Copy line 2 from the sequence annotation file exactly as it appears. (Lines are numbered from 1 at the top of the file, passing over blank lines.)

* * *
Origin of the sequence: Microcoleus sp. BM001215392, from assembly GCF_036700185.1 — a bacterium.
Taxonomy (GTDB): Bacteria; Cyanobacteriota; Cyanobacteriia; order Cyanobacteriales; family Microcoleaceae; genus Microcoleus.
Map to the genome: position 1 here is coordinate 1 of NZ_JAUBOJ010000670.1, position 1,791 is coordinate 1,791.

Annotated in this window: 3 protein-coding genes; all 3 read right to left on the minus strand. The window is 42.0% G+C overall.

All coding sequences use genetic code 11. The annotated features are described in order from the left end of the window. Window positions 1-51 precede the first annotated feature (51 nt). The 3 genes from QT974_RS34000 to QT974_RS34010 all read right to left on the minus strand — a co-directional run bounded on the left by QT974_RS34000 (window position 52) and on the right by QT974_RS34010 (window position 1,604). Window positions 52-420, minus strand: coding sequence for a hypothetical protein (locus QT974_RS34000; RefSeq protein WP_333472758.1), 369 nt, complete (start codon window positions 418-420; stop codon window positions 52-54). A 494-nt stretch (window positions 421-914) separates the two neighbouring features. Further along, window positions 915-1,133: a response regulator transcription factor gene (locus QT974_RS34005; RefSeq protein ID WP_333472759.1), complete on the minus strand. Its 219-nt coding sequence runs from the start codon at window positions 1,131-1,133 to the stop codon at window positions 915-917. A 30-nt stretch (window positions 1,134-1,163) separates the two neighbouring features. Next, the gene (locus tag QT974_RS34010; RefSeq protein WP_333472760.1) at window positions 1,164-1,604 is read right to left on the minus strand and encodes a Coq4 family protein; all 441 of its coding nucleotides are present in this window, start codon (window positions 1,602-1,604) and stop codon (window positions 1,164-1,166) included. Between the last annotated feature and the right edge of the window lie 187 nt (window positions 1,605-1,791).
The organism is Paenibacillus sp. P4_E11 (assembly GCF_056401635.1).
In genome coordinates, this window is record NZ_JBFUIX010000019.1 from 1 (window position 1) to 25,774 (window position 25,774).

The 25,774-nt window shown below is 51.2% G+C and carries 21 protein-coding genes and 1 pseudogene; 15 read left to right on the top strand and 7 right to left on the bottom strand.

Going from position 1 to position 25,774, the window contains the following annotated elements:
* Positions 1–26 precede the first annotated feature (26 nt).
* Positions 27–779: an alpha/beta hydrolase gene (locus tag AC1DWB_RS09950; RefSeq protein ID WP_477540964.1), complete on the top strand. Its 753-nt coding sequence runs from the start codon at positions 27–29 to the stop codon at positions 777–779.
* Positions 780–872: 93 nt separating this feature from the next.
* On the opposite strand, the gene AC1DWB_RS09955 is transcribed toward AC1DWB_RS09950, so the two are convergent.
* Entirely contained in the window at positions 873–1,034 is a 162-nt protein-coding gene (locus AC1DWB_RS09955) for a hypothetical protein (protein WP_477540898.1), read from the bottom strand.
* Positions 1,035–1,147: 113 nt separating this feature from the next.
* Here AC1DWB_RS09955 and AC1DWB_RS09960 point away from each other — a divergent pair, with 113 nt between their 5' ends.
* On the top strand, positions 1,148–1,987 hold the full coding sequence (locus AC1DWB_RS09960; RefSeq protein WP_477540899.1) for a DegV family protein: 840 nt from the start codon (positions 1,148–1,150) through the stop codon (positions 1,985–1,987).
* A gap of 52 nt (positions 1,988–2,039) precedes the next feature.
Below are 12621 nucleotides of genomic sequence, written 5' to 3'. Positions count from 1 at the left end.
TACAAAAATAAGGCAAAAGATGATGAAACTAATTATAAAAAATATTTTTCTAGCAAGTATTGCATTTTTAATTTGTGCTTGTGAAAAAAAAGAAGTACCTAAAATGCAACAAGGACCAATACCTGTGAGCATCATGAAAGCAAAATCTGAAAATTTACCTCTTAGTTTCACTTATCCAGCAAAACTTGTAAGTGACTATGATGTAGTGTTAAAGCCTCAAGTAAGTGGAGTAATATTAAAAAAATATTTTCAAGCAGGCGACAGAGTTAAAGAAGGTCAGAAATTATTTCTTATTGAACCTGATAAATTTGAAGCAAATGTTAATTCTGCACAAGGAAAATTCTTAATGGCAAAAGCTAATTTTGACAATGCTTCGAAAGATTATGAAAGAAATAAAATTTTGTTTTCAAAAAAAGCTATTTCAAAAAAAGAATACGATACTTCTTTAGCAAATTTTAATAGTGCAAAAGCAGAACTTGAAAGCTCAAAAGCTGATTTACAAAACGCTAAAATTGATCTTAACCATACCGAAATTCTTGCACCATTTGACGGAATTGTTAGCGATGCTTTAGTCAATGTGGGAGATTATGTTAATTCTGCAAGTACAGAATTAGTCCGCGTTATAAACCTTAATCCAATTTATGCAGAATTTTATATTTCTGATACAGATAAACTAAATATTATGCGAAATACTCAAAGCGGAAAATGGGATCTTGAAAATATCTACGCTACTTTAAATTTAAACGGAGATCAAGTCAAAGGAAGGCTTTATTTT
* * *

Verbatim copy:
Taxonomy (GTDB): Bacteria; Cyanobacteriota; Cyanobacteriia; order Cyanobacteriales; family Microcoleaceae; genus Microcoleus.